American Canine Association

Breeds

Breed Name: Neapolitan Mastiff


History

Developed in Europe thousands of years ago, the Neapolitan Mastiff is of the Tibetan Mastiff bloodlines. This breed was bred for the harsh conditions of war and to be used as fighting dogs in Roman arena's. Later, they were used by police and as guarding and protection dogs. Today, this breed is popular in the USA and is best known for being companion and guard dogs.

Appearance

The Neapolitan Mastiff is a massive breed with males and females measuring 24-30 inches in height and weighing up to 165 pounds in weight. Some can be upwards of 200 pounds in weight. This breed has a very large head that is extremely broad in width and rectangular in shape; however covered in excessive wrinkles and skin. Their eyes are hardly seen, as they sit within the wrinkles, and are generally a light hazel to dark brown in color. Their two ears are cropped greatly and are small, triangles held closely to their head. When left natural, their ears are large in size, triangular in shape and folded down alongside of their face. Their tail is either cropped, or left natural and is long in length, held down and out and tapers down to a point. Their general body build is massive, a lot of extra skin hangs on their sides, legs and face. Appearing extremely strong, stocky, shorter to the ground and longer in appearance. Their single layer, short haired coat is tight to the skin and available in gray, blue, black, chocolate, red, tawny, brindle and all of these with or without white markings.

Temperament

The Neapolitan Mastiff is best suited for dog experienced owners who know how to remain pack leader at all times in the most proper ways. This breed can do well with children, dogs and other pets that he or she is raised alongside of. In general, the Neapolitan Mastiff is loving, loyal, affectionate, protective and a good listener. This breed is quiet, however will alert you when someone is approaching the home. This breed is naturally very protective and will protect his or her family and home no matter what it takes. Early socialization and obedience classes are highly recommended for this breed. The Neapolitan Mastiff requires daily physical and mental exercise to remain happy and calm when being indoors. This breed can be testy at times with their owner and needs consistency and patience.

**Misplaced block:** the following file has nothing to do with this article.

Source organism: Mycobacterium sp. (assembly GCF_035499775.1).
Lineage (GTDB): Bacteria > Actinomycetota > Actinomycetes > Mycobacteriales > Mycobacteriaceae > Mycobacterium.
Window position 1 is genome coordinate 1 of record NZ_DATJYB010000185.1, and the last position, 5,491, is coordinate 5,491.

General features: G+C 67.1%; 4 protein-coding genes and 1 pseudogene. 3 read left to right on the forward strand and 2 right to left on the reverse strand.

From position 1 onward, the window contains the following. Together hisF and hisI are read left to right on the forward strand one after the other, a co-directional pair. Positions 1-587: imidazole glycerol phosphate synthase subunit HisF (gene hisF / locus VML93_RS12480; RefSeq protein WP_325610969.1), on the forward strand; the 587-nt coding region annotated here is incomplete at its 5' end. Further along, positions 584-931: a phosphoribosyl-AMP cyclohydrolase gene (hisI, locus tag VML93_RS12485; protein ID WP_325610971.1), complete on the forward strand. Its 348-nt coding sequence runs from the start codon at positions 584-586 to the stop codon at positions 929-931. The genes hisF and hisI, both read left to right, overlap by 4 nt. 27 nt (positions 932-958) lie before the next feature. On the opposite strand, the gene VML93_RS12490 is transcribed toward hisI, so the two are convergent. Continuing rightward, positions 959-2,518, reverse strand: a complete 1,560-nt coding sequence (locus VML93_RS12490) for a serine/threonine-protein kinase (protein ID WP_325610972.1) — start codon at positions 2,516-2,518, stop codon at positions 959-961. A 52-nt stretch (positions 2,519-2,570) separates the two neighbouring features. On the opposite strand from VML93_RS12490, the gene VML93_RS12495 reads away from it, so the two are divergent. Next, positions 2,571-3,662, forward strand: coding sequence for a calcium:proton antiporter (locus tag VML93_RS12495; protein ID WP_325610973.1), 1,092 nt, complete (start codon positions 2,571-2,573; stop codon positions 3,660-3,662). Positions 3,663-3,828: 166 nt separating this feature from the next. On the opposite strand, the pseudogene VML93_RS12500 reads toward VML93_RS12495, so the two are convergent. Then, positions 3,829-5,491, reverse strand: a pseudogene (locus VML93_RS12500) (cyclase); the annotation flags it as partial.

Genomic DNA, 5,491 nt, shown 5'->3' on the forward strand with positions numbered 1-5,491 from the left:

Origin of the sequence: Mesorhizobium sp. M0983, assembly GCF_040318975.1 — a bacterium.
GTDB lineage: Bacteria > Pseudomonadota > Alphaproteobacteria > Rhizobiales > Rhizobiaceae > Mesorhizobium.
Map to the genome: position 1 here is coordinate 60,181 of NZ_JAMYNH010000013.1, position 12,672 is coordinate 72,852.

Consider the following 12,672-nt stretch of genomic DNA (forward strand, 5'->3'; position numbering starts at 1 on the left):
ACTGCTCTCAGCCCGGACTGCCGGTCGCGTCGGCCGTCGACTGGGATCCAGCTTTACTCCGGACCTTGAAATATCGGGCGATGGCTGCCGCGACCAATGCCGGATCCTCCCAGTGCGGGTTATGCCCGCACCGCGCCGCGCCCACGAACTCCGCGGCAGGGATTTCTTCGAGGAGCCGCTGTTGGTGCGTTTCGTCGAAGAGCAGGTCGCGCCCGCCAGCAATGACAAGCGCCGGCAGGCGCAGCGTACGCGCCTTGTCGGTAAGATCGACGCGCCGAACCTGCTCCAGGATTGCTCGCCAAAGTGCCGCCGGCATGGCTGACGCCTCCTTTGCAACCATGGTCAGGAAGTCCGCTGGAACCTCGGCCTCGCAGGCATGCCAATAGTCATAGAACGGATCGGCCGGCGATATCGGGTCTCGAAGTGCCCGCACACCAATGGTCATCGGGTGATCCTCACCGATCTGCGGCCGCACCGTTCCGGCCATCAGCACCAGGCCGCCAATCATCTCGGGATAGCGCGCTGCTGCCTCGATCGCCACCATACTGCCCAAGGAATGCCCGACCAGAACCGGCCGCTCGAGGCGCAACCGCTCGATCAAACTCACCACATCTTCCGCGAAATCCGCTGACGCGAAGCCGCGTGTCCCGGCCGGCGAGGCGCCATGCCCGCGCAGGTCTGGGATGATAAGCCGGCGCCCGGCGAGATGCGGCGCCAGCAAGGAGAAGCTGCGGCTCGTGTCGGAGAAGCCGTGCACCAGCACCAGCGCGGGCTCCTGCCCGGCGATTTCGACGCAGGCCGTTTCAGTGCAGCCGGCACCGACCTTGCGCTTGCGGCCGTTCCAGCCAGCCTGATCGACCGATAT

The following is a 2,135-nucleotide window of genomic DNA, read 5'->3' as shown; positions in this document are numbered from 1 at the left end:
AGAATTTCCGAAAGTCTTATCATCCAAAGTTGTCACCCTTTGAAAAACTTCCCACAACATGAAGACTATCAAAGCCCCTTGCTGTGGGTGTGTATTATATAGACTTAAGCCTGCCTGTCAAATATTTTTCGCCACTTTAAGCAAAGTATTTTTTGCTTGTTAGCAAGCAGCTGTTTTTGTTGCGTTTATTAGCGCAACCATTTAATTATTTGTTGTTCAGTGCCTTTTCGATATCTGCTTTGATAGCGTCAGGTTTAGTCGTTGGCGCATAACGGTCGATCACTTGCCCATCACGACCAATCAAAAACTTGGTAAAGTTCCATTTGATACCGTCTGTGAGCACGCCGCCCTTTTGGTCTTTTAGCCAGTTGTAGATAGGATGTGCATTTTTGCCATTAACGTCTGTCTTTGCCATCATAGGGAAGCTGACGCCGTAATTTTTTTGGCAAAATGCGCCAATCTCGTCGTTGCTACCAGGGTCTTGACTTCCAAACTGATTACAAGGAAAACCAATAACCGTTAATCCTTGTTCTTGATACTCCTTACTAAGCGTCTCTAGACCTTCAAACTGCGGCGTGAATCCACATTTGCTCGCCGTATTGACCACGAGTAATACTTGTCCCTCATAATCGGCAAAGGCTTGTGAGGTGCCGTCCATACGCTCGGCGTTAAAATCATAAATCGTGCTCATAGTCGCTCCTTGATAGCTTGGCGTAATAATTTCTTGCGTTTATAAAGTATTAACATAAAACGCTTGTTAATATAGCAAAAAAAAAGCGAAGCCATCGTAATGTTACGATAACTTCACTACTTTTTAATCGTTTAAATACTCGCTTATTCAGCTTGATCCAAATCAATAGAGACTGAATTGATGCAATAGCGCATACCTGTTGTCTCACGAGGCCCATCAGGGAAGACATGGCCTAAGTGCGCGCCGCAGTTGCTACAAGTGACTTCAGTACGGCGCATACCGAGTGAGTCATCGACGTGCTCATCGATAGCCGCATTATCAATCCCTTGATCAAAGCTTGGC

Grooming

Please note that this breed is a heavy drooler. They do shed daily. Daily brushing and bathing when needed. Regular daily cleaning of the face and wrinkles is required.

Special Notes

Please note that the Neapolitaian Mastiff is not suited for everyone. Please fully educate yourself about this breed prior to adding one to your family to ensure you are able to provide life long commitment both physically and financially. This breed does drool. They are prone to cherry eye, bloat, hip and joint issues. All dogs originate from wolves (Canis Lupus). Each breed of dog was originally created by mixing different breeds together in an effort to bring forth certain characteristics. Once a breeder has created acceptable “breed characteristics” within their bloodline and these “breed characteristics” have shown to be reliably reproduced in the offspring for three (3) generations, the bloodline may be upgraded from the category of “foundation stock” to “pure-bred”. The same “pure-bred” breed standards vary from different continents, countries, territories, regions, breed clubs, and canine pure-breed registries depending on the goals of their breeders. Dog DNA testing companies can have accurate results for a specific bloodline of a small colony of dogs. However, there are tens of thousands of different bloodlines in the world which have not yet been tested for marker baseline results by Dog DNA testing companies as of 2017. For this reason Dog DNA testing companies do not guarantee the 100% accuracy of their breed lineage results and will also show different marker results for the same pure-bred breed in different continents, countries, territories, regions, breed clubs, and canine pure-breed registries depending on the goals of their breeders.

© 2017 American Canine Association, Inc.